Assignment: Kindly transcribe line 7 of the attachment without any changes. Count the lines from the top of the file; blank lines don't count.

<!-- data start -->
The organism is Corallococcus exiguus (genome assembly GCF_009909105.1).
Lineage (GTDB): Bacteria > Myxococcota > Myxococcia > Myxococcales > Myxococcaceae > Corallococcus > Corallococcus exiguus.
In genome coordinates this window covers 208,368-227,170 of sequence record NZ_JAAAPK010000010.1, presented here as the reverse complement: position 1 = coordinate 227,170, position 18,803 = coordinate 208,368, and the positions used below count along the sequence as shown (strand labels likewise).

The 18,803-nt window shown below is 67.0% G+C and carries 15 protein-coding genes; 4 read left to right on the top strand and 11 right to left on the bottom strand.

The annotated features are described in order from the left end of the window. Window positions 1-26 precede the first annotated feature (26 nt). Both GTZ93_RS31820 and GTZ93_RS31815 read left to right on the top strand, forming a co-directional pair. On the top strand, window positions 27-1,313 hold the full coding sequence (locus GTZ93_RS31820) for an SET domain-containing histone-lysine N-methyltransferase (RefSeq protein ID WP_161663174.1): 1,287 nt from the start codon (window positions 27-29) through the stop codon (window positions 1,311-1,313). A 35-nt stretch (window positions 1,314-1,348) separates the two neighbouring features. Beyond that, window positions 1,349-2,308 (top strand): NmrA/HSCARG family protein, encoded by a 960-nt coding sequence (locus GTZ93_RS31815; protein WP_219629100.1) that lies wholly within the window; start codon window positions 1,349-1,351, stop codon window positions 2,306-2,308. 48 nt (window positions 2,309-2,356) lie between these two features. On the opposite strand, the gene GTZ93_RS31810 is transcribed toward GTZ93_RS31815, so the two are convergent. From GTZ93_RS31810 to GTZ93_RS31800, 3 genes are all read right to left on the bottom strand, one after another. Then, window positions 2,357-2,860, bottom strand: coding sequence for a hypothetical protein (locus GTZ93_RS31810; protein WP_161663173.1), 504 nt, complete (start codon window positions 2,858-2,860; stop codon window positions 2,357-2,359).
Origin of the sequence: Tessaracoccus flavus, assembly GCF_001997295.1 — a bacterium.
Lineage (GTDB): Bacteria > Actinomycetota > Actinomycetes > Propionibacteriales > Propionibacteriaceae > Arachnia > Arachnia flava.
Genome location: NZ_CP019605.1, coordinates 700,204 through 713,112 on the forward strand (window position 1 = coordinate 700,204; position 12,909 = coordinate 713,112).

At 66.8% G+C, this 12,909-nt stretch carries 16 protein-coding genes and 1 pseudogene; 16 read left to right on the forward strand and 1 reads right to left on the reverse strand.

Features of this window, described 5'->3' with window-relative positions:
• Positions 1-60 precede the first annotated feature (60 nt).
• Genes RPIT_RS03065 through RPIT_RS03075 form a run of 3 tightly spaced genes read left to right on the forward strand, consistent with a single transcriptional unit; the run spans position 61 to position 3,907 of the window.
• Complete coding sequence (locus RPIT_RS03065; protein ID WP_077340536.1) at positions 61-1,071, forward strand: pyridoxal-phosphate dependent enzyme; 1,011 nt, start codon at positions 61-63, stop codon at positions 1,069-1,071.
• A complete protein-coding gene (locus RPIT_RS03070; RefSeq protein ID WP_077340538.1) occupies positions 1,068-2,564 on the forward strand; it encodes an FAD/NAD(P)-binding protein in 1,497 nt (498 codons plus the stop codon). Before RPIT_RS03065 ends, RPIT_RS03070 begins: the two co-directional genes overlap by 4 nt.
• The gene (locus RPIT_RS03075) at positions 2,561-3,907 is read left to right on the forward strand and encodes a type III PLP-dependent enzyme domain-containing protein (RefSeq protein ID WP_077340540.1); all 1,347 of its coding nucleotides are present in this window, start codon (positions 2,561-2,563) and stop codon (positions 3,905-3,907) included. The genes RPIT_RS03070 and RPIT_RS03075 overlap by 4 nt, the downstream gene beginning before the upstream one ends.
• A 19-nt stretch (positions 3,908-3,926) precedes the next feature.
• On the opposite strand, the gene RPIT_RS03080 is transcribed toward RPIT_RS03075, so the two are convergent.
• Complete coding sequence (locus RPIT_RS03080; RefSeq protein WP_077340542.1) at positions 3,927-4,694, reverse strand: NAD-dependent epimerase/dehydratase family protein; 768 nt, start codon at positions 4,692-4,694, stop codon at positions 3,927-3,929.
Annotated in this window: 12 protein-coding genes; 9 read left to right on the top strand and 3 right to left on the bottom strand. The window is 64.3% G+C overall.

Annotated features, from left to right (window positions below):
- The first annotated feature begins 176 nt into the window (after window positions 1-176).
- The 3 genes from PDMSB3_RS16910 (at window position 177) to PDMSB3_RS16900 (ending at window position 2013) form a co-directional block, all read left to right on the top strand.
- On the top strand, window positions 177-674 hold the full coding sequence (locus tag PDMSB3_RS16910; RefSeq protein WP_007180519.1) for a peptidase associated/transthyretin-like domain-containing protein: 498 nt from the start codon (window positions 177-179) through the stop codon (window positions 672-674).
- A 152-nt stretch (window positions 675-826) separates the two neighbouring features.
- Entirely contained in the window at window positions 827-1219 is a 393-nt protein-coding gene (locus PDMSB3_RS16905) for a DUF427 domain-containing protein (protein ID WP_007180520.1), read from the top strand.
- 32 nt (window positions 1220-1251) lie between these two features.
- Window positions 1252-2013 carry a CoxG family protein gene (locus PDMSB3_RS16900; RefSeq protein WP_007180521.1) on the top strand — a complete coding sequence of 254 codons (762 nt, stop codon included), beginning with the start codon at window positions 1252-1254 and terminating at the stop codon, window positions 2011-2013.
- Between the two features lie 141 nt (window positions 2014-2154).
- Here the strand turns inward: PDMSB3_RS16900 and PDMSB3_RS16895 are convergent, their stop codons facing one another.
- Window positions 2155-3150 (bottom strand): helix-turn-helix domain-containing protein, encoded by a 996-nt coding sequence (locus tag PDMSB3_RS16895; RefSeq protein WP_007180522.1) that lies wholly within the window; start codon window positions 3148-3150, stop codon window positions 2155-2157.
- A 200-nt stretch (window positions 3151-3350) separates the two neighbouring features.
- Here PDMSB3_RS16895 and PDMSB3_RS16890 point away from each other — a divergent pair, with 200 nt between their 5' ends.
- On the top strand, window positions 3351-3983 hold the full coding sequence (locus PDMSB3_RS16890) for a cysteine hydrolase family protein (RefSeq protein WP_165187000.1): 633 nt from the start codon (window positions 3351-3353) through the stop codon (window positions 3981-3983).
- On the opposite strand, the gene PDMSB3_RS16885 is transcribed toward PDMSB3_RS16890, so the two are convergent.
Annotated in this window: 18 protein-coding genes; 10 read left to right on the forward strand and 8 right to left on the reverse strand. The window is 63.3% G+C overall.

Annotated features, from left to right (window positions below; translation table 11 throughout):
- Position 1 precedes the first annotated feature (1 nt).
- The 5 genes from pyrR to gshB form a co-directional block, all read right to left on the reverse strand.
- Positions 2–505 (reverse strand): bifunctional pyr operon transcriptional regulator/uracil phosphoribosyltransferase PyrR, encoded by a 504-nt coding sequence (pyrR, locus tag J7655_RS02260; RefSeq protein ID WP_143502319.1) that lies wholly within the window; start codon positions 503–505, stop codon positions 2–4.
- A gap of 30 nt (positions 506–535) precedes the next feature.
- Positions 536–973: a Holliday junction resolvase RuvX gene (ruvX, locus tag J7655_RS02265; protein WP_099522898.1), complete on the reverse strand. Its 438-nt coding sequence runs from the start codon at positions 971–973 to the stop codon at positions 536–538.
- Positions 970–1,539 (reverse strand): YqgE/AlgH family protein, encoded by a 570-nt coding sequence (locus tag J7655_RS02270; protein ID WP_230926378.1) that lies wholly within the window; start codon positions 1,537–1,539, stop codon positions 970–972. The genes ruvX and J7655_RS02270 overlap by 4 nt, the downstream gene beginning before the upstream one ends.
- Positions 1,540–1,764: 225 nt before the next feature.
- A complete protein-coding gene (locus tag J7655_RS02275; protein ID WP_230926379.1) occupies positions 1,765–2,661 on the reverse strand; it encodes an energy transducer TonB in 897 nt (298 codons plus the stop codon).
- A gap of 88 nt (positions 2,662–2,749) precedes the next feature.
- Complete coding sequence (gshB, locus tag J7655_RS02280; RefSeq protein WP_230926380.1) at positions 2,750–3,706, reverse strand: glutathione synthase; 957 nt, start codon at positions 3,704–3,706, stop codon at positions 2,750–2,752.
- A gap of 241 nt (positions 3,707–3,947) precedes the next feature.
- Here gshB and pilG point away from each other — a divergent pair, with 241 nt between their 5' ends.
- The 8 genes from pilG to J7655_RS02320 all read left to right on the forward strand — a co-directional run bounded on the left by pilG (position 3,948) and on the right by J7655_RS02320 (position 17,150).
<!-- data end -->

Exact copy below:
Lineage (GTDB): Bacteria > Actinomycetota > Actinomycetes > Propionibacteriales > Propionibacteriaceae > Arachnia > Arachnia flava.